English guitarist and singer Al Stewarts acoustic-guitar-based hits in the 1970s were something of an anomaly. Sung in a light, uninflected voice, "Year of the Cat" and "Time Passages" were unusual for their relative calm in a time of insistent disco high-hats and loud guitars. "Well I'm not the kind to live in the past," Stewart sang in "Time Passages," but his songs often contained references to events and people in history (his website includes explanations for many of them), and his new disc, Sparks of Ancient Light, carries on that tradition.
Stewart opens with a song about Lord Salisbury, Prime Minister of England in the late 19th century, but he has interesting comments about more recent incidents. "Shah of Shahs" includes sharp observations about the Shah of Irans overthrow in 1979: "hell be damned if he will let them take away his perfect dream." As long as were on the topic of history (or, at any rate, the passage of time), Stewarts voice has aged very well indeed. He sounds virtually the same as he did 30 years ago. His calm voice is somehow reassuring in an age of American Idol over-emoting, as is his solid craftsmanship.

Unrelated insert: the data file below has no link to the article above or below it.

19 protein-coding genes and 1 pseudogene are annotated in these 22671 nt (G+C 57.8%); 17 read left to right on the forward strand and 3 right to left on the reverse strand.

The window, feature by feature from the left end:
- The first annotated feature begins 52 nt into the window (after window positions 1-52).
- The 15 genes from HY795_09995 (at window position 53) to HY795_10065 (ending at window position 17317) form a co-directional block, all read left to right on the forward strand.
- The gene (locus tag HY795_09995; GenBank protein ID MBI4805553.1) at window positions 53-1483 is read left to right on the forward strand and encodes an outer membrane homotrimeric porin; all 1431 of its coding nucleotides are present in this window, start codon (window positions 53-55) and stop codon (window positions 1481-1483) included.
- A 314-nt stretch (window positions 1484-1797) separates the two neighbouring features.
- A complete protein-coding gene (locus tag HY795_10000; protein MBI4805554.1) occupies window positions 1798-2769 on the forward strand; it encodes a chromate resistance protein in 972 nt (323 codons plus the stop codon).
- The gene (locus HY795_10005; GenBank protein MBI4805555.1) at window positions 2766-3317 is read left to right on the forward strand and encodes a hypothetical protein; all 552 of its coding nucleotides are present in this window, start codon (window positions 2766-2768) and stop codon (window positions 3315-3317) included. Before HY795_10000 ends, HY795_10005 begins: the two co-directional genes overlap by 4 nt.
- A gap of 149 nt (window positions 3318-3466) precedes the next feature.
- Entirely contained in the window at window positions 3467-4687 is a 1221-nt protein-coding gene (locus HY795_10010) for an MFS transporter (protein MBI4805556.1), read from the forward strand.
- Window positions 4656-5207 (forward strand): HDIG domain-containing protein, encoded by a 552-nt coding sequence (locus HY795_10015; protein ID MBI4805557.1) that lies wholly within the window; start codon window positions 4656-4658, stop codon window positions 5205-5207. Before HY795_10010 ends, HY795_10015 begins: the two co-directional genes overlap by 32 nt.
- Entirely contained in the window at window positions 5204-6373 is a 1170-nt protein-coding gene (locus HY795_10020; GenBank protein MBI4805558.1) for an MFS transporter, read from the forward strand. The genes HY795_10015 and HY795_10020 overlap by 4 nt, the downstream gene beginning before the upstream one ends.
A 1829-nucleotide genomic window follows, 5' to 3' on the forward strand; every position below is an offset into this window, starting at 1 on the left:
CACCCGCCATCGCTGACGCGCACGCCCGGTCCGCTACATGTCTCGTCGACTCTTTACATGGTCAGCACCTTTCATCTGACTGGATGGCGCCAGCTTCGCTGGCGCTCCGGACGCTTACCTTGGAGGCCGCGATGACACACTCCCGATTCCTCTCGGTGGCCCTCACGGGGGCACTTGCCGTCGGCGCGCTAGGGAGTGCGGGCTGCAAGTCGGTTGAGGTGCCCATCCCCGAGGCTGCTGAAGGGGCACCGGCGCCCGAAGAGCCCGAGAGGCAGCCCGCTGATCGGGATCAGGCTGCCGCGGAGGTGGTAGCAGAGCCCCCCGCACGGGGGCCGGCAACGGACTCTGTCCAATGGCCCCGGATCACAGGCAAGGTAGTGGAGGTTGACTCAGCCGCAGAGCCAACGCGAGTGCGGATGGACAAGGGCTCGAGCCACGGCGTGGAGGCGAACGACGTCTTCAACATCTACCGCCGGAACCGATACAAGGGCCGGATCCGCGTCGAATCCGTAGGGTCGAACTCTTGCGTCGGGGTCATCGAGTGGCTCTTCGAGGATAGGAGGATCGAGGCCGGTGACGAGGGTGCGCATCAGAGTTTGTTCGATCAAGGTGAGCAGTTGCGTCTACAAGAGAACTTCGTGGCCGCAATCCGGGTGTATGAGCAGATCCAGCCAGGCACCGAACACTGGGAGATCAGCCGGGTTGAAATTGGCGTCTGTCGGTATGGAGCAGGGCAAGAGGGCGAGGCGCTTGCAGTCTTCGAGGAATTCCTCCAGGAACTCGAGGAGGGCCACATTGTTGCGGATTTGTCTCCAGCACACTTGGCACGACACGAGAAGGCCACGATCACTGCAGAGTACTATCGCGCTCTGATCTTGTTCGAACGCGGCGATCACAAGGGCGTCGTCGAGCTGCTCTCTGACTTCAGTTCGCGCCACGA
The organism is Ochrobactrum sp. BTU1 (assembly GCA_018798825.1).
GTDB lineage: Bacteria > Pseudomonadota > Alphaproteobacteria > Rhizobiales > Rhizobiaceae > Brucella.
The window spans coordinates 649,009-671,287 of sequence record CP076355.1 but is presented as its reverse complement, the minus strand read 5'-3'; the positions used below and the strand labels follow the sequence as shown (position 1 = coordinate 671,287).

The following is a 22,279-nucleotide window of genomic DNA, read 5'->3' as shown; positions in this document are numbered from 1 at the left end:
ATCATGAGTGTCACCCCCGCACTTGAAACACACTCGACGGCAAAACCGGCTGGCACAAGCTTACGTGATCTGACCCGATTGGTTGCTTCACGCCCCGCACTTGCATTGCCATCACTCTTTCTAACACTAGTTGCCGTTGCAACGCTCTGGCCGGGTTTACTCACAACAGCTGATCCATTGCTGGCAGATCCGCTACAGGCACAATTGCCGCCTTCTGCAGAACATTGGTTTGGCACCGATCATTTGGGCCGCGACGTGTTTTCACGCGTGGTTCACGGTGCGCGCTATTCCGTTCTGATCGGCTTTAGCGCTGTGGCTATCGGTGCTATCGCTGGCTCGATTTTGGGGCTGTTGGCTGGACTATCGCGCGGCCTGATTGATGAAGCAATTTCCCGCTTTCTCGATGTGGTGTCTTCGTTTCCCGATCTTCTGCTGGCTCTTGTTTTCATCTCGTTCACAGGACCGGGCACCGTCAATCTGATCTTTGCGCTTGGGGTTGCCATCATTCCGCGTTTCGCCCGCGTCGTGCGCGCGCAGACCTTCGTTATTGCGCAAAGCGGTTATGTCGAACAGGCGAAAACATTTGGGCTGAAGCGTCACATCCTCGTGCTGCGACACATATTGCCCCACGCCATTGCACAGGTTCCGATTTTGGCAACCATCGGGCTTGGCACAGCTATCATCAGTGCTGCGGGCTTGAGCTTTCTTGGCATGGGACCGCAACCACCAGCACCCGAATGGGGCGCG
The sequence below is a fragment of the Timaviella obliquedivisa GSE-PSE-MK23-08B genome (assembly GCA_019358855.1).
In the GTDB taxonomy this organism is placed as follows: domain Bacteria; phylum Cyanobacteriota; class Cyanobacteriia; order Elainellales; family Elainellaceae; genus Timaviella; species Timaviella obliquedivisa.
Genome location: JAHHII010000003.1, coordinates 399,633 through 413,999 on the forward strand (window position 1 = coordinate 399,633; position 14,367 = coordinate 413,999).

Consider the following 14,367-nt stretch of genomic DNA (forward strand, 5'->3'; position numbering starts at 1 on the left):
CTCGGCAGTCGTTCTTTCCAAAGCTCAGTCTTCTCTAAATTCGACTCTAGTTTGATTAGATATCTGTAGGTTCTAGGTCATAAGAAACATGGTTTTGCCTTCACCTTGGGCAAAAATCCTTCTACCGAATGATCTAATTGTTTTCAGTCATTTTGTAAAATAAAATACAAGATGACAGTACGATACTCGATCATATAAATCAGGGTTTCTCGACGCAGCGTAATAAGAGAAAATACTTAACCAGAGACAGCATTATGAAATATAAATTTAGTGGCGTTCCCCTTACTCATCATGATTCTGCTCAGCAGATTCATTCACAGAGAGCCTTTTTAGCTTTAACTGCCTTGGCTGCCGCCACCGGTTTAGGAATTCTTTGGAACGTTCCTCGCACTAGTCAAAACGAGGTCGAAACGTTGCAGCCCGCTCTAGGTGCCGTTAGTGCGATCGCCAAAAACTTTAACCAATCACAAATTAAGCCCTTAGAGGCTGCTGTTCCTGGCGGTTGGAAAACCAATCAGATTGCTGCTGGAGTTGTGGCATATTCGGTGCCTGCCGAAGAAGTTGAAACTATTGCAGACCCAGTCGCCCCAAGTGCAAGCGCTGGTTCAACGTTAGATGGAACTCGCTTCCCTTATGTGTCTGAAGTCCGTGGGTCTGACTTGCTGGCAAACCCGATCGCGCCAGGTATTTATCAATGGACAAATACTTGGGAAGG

Sparks of Ancient Light is warmly recorded and beautifully crafted. Stewart and Lawrence Juber are gifted guitarists who avoid clichés, and the rest of Stewarts band is very solid. I would not have thought that Al Stewart was an artist who had much to say in 2008, but anyone who can write a compelling song about Elvis seeing Stalins face in a passing cloud has plenty of life in him.
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